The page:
US Destroyer Attacked by Anti-Ship Missiles From Rebel-Controlled Yemeni Territory

The attack comes just a week after the destruction of HSV-2 Swift in the same region and on the same day as ballistic missile attack on an air base deep inside Saudi territory.

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The American Arleigh Burke class destroyer USS Mason (DDG-87) was sailing in international waters in the Red Sea when it was attacked by two missiles emanating from Iranian-backed Houthi rebel-controlled territory on Yemen’s western shore. Pentagon spokesperson Jeff Davis described the incident as follows:

“At approximately 7 p.m. local time today, while conducting routine operations in international waters in the Red Sea off the coast of Yemen, USS Mason detected two inbound missiles over a 60-minute period. Both missiles impacted the water before reaching the ship. There were no injuries to our sailors and no damage to the ship. We assess the missiles were launched from Houthi-controlled territory in Yemen. The United States remains committed to ensuring freedom of navigation everywhere in the world, and we will continue to take all necessary steps to ensure the safety of our ships and our service members."

The attempted strike on the USS Mason comes just a week after the UAE-operated high-speed logistics catamaran HSV-2 Swift, which once saw duty with the US Navy, was brazenly attacked. The assailment on Swift was also executed by Houthi rebels, and was thought to have involved either shore-based anti-ship missile—likely an Iranian version of the C-802—or the shorter-range C-701, or missiles fired from a swarm of small boats. Regardless, the onslaught resulted in horrific damage to Swift and killed a still unknown number of people onboard.

USS Mason was patrolling the southern end of the Red Sea, near the strategic Mandeb Strait, when the missiles were fired. This is the same highly strategic area where Swift was attacked. The destroyer is part of a three-ship American flotilla sent into the area following the demise of Swift.

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USS Mason underway.

ABC reports that USS Mason used a “defensive measure” to counter the attack, although it remains unclear if this measure caused the missiles to hit the water, or if they did so on their own accord. It also remains unclear if the defensive measure referenced was kinetic (missile or CIWS) or non-kinetic (electronic warfare) in nature, although it is likely the latter. Mason did not return fire.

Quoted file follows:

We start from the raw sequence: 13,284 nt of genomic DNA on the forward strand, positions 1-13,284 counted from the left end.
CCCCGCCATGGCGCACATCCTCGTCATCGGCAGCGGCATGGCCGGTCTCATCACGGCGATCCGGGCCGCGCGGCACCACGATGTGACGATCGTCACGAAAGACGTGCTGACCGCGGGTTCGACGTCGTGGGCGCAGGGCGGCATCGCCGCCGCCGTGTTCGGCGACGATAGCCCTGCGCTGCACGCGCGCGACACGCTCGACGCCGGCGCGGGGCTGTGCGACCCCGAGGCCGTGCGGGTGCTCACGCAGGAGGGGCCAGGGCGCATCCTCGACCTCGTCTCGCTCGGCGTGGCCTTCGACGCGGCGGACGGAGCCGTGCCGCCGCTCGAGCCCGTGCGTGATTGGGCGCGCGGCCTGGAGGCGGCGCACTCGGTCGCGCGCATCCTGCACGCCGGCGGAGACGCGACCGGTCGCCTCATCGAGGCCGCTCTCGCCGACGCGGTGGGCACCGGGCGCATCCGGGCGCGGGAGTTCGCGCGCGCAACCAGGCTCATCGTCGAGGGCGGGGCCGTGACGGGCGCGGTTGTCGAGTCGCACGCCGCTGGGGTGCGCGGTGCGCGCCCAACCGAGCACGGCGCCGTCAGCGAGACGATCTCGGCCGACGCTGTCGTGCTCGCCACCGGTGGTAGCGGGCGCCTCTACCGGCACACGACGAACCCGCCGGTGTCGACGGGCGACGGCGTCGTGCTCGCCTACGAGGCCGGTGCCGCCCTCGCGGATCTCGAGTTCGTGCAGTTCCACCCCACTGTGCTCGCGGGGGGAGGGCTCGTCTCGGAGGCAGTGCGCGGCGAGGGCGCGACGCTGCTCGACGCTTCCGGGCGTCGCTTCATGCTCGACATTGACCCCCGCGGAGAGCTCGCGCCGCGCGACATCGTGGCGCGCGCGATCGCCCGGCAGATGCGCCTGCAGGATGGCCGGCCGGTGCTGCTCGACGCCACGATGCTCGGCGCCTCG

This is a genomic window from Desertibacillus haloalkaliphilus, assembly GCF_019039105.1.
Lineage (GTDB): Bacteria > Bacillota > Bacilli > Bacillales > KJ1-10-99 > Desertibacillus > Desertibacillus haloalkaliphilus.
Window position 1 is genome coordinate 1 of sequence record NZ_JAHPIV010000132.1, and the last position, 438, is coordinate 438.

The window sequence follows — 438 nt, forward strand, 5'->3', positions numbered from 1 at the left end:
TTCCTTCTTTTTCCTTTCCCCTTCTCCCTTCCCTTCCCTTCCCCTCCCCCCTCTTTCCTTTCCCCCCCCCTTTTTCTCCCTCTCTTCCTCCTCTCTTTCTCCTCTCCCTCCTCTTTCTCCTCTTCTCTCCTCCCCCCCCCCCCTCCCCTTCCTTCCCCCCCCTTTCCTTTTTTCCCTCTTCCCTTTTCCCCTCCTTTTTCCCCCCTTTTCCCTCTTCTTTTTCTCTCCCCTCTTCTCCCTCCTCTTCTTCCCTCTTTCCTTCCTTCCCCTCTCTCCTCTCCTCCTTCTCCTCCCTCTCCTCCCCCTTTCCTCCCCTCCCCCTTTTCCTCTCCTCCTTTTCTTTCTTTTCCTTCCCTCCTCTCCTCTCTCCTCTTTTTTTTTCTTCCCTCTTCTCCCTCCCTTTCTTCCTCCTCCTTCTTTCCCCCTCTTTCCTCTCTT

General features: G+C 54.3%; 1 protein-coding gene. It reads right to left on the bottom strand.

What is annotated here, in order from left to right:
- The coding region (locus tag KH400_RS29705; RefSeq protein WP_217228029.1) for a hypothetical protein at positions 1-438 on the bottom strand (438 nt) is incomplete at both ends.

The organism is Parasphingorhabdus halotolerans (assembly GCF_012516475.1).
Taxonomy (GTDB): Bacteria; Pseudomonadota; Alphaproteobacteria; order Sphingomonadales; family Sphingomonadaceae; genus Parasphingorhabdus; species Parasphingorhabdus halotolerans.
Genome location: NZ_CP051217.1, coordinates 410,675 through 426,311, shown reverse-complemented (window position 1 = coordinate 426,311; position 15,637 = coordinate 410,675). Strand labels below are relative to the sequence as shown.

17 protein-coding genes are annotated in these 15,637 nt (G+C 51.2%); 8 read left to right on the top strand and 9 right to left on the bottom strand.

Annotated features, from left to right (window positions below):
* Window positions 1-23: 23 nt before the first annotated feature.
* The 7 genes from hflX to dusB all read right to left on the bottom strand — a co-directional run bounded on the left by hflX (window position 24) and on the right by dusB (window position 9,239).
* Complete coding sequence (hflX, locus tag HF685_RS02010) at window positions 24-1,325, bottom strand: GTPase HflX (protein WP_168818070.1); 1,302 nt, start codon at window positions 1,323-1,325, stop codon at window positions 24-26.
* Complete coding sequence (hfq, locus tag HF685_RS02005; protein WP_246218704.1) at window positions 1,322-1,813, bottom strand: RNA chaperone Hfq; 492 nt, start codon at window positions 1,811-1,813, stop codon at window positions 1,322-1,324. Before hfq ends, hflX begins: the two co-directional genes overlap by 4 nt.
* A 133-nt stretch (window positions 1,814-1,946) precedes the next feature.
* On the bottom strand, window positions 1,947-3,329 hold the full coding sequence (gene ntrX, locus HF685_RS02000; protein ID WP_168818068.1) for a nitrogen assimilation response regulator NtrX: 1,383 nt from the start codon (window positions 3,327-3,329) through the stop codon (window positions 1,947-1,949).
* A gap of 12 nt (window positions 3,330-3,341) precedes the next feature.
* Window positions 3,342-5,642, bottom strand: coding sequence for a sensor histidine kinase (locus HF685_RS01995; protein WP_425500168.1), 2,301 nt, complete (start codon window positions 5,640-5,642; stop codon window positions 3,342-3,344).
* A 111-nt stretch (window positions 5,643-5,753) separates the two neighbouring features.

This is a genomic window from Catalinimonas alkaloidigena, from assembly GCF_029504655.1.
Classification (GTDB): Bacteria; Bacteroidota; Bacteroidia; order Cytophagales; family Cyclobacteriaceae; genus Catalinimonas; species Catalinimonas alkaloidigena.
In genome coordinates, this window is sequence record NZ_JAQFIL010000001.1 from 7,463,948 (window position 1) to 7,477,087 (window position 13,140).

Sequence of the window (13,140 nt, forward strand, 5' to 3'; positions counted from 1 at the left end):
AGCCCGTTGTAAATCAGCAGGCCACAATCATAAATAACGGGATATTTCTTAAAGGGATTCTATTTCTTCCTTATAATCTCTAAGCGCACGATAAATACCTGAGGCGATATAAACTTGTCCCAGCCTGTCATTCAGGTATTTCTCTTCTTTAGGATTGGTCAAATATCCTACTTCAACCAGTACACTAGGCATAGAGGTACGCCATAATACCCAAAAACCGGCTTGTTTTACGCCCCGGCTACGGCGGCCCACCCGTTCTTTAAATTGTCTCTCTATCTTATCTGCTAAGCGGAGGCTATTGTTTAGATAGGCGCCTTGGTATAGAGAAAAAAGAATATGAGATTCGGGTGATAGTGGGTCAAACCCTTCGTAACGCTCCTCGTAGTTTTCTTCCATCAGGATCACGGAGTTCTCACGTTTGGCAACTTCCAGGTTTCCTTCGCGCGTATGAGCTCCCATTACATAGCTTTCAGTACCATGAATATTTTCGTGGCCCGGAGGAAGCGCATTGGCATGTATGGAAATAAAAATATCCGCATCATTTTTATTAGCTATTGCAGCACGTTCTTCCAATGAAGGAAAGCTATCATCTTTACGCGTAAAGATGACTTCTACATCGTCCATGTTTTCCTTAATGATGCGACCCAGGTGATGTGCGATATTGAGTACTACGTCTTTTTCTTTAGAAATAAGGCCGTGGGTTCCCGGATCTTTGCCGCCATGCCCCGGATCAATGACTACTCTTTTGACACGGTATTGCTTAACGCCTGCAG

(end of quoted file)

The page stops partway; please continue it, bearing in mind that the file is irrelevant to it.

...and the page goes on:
On the same day as the attack on USS Mason, Houthi fighters executed a Scud missile attack on a Saudi airbase near Mecca, the longest-range strike by the rebels since the war kicked off 18 months ago.

 

The sprawling King Fahad Air Base, the supposed target of the attack, is located 325 miles from the Yemeni border. The missile is said to have done no damage.

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King Fahad Air Base near Mecca. 

All this occurred just 24 hours after an attack on a civilian funeral outside Yemen’s capital of Sana’a, which Houthi rebels claim was specifically targeted by Saudi and Sunni-Arab coalition aircraft. 140 people were killed in the attack and 525 were supposedly wounded.

The incident has sent shockwaves through the Sunni-Arab coalition, and has the potential to fracture America’s quiet backing of Saudi Arabia’s war effort. Mideast Eye reports that Saudi Arabia initially denied that they were responsible for the attack, but later said that they are launching an investigation into the incident (possibly after US prodding), with Saudi officials now describing it as "regrettable and painful."

National Security Council spokesman Ned Price made the following statement regarding the attack:

“U.S. security cooperation with Saudi Arabia is not a blank check. Even as we assist Saudi Arabia regarding the defense of their territorial integrity, we have and will continue to express our serious concerns about the conflict in Yemen and how it has been waged.”

Beyond the possibility that the missile attack on King Fahad Air Base and USS Mason may have been retaliatory in nature, it's unclear if the spate of ship attacks in particular are part of a larger, emerging strategy, or if they are simply opportunistic in nature.

We will keep this page updated as more info becomes available.

Contact the author: Tyler@thedrive.com